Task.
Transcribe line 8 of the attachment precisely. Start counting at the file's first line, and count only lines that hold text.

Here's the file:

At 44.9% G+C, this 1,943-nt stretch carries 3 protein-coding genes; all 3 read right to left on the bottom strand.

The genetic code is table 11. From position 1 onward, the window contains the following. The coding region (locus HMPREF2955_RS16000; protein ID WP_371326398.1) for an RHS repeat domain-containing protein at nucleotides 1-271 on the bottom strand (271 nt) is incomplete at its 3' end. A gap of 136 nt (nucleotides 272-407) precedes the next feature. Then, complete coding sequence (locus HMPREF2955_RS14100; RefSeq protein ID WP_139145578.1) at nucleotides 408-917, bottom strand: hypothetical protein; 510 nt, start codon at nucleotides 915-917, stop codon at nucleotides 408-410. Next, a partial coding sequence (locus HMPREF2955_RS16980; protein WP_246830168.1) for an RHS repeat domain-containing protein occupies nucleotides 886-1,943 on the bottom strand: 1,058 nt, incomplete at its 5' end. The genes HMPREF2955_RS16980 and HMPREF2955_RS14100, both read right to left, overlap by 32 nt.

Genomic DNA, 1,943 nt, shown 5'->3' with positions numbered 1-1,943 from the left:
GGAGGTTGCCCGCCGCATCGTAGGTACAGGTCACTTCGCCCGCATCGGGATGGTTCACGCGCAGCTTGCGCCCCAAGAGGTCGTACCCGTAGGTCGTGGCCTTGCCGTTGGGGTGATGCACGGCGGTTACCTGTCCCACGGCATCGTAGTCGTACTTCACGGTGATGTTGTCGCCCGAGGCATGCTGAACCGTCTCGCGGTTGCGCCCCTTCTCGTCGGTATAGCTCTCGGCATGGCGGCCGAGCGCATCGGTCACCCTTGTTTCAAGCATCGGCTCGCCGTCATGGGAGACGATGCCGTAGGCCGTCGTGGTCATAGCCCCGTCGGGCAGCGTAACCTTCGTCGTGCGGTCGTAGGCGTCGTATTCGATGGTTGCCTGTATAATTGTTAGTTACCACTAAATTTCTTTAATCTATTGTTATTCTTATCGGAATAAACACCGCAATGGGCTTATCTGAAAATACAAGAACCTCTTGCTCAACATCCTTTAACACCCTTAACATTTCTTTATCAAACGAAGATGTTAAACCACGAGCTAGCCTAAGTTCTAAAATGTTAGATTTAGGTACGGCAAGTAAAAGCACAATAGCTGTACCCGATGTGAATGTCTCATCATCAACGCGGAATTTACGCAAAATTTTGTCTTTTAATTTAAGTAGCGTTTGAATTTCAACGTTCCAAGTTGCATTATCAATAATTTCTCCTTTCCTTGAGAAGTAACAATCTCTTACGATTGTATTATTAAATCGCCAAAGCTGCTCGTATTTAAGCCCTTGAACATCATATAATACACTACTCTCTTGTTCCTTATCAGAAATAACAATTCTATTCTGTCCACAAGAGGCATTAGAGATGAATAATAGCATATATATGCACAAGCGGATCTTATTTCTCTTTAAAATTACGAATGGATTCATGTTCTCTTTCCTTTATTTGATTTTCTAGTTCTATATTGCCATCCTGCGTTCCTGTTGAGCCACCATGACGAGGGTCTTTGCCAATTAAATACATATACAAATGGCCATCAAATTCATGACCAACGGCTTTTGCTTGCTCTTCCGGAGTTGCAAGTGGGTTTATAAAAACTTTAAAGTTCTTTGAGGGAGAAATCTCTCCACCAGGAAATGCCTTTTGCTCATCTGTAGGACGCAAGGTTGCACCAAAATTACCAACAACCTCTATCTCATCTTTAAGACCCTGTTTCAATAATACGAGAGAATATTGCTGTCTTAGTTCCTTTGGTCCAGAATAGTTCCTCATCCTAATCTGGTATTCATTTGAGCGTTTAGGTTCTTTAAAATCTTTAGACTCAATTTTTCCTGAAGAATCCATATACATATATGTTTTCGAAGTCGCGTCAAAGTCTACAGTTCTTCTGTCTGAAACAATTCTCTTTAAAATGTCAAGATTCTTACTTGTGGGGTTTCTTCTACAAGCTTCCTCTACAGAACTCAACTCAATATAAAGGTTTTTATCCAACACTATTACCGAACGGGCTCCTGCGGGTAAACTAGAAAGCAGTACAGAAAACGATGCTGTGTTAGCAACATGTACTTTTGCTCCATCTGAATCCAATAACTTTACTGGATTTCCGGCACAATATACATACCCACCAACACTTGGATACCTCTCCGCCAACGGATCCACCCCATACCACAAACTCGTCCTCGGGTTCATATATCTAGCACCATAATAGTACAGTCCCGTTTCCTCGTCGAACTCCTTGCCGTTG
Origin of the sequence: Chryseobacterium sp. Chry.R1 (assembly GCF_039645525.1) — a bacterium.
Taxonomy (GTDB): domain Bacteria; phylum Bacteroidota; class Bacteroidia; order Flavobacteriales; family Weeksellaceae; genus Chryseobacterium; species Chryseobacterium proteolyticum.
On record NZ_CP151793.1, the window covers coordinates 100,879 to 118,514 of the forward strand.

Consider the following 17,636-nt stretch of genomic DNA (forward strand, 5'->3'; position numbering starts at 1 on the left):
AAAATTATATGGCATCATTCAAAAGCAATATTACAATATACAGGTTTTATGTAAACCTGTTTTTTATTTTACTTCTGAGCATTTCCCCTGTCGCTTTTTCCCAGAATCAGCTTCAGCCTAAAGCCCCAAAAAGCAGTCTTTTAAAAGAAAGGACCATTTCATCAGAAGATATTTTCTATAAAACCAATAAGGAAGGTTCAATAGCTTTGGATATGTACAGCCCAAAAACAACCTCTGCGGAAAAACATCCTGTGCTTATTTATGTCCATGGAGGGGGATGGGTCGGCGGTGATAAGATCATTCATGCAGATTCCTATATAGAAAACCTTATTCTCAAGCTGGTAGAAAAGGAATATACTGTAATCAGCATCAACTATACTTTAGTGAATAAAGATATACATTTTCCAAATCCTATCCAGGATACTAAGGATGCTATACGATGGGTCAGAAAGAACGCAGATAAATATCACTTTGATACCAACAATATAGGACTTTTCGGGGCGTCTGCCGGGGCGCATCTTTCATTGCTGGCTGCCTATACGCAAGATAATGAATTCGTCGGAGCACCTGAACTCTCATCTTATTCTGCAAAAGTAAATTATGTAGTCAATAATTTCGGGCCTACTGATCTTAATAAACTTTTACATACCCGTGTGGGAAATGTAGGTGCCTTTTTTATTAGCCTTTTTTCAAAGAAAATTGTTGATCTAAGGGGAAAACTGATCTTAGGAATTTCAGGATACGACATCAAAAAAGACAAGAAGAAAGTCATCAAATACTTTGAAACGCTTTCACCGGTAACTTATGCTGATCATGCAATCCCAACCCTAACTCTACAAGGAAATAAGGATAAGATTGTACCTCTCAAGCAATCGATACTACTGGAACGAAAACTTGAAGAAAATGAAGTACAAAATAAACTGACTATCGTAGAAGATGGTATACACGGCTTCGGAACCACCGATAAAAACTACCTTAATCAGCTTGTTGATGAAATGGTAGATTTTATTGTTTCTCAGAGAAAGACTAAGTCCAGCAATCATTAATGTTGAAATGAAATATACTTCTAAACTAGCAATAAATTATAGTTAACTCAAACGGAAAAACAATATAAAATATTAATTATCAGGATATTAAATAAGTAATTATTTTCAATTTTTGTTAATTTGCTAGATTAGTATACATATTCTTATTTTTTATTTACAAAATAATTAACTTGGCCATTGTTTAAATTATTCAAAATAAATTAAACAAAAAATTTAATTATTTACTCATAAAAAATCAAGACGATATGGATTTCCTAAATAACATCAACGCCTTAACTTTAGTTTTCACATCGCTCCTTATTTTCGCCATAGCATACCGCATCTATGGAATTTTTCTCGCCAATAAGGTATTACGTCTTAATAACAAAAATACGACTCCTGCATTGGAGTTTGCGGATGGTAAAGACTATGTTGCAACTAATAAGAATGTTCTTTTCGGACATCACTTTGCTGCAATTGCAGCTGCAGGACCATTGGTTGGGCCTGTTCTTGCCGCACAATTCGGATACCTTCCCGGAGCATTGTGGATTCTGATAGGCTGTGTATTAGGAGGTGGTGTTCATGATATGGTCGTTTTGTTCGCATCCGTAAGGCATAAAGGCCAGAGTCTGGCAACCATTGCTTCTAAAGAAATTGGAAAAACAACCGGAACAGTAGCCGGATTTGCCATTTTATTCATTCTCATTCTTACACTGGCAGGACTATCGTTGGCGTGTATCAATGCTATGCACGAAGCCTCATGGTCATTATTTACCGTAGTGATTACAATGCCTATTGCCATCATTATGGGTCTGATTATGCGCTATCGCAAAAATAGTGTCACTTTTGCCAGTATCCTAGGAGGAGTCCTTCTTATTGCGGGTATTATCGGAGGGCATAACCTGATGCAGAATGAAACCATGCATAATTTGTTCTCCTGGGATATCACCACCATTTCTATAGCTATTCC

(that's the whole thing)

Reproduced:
Consider the following 17,636-nt stretch of genomic DNA (forward strand, 5'->3'; position numbering starts at 1 on the left):